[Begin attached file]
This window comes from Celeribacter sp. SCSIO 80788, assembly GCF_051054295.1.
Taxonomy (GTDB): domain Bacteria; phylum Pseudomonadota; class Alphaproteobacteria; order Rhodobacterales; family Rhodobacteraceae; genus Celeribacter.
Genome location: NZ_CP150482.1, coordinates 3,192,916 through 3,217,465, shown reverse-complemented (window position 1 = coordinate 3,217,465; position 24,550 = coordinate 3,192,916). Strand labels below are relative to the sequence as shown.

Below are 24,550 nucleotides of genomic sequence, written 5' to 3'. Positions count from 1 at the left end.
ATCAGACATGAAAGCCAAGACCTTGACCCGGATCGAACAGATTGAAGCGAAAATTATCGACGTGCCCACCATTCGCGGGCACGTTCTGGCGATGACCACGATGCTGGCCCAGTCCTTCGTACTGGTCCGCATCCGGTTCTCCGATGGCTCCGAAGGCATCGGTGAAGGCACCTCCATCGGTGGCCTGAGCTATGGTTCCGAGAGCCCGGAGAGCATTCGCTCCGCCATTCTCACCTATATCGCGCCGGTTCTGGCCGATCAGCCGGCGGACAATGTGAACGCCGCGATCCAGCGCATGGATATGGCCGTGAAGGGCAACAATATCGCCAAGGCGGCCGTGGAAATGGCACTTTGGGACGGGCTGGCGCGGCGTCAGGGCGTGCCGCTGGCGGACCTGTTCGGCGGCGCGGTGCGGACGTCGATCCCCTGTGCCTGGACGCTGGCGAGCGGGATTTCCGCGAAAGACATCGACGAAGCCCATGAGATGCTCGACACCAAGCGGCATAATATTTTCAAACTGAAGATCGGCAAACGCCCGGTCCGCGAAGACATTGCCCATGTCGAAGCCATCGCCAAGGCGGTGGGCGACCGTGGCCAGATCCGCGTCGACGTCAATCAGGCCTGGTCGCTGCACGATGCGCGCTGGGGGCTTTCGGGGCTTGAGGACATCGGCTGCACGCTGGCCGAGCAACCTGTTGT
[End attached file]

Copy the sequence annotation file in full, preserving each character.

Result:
This window comes from Celeribacter sp. SCSIO 80788, assembly GCF_051054295.1.
Taxonomy (GTDB): domain Bacteria; phylum Pseudomonadota; class Alphaproteobacteria; order Rhodobacterales; family Rhodobacteraceae; genus Celeribacter.
Genome location: NZ_CP150482.1, coordinates 3,192,916 through 3,217,465, shown reverse-complemented (window position 1 = coordinate 3,217,465; position 24,550 = coordinate 3,192,916). Strand labels below are relative to the sequence as shown.

Below are 24,550 nucleotides of genomic sequence, written 5' to 3'. Positions count from 1 at the left end.
ATCAGACATGAAAGCCAAGACCTTGACCCGGATCGAACAGATTGAAGCGAAAATTATCGACGTGCCCACCATTCGCGGGCACGTTCTGGCGATGACCACGATGCTGGCCCAGTCCTTCGTACTGGTCCGCATCCGGTTCTCCGATGGCTCCGAAGGCATCGGTGAAGGCACCTCCATCGGTGGCCTGAGCTATGGTTCCGAGAGCCCGGAGAGCATTCGCTCCGCCATTCTCACCTATATCGCGCCGGTTCTGGCCGATCAGCCGGCGGACAATGTGAACGCCGCGATCCAGCGCATGGATATGGCCGTGAAGGGCAACAATATCGCCAAGGCGGCCGTGGAAATGGCACTTTGGGACGGGCTGGCGCGGCGTCAGGGCGTGCCGCTGGCGGACCTGTTCGGCGGCGCGGTGCGGACGTCGATCCCCTGTGCCTGGACGCTGGCGAGCGGGATTTCCGCGAAAGACATCGACGAAGCCCATGAGATGCTCGACACCAAGCGGCATAATATTTTCAAACTGAAGATCGGCAAACGCCCGGTCCGCGAAGACATTGCCCATGTCGAAGCCATCGCCAAGGCGGTGGGCGACCGTGGCCAGATCCGCGTCGACGTCAATCAGGCCTGGTCGCTGCACGATGCGCGCTGGGGGCTTTCGGGGCTTGAGGACATCGGCTGCACGCTGGCCGAGCAACCTGTTGT